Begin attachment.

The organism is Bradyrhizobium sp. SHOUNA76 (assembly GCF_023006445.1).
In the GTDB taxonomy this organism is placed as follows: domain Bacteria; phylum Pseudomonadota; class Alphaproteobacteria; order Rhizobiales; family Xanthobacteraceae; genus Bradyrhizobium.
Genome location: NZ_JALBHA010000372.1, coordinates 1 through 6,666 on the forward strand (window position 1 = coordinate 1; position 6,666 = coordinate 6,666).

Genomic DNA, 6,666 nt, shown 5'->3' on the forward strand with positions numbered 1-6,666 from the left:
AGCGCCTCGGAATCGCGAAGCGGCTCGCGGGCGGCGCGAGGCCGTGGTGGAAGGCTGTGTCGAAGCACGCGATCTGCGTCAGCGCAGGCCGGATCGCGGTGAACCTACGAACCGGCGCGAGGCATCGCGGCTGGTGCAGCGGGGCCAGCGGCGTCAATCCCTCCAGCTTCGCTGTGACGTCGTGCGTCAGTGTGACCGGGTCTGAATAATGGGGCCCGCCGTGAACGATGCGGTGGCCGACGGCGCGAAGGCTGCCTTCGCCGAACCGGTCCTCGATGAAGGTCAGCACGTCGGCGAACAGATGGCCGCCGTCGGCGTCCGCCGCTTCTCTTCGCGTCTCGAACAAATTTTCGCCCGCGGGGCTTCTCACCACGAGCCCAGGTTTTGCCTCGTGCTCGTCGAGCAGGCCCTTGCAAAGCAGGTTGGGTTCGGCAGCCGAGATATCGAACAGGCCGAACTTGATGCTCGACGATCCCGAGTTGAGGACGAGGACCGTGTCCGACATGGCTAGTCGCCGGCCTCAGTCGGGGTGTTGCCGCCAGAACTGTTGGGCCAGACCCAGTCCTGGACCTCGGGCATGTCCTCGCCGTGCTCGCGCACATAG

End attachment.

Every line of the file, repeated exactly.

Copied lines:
The organism is Bradyrhizobium sp. SHOUNA76 (assembly GCF_023006445.1).
In the GTDB taxonomy this organism is placed as follows: domain Bacteria; phylum Pseudomonadota; class Alphaproteobacteria; order Rhizobiales; family Xanthobacteraceae; genus Bradyrhizobium.
Genome location: NZ_JALBHA010000372.1, coordinates 1 through 6,666 on the forward strand (window position 1 = coordinate 1; position 6,666 = coordinate 6,666).

Genomic DNA, 6,666 nt, shown 5'->3' on the forward strand with positions numbered 1-6,666 from the left:
AGCGCCTCGGAATCGCGAAGCGGCTCGCGGGCGGCGCGAGGCCGTGGTGGAAGGCTGTGTCGAAGCACGCGATCTGCGTCAGCGCAGGCCGGATCGCGGTGAACCTACGAACCGGCGCGAGGCATCGCGGCTGGTGCAGCGGGGCCAGCGGCGTCAATCCCTCCAGCTTCGCTGTGACGTCGTGCGTCAGTGTGACCGGGTCTGAATAATGGGGCCCGCCGTGAACGATGCGGTGGCCGACGGCGCGAAGGCTGCCTTCGCCGAACCGGTCCTCGATGAAGGTCAGCACGTCGGCGAACAGATGGCCGCCGTCGGCGTCCGCCGCTTCTCTTCGCGTCTCGAACAAATTTTCGCCCGCGGGGCTTCTCACCACGAGCCCAGGTTTTGCCTCGTGCTCGTCGAGCAGGCCCTTGCAAAGCAGGTTGGGTTCGGCAGCCGAGATATCGAACAGGCCGAACTTGATGCTCGACGATCCCGAGTTGAGGACGAGGACCGTGTCCGACATGGCTAGTCGCCGGCCTCAGTCGGGGTGTTGCCGCCAGAACTGTTGGGCCAGACCCAGTCCTGGACCTCGGGCATGTCCTCGCCGTGCTCGCGCACATAG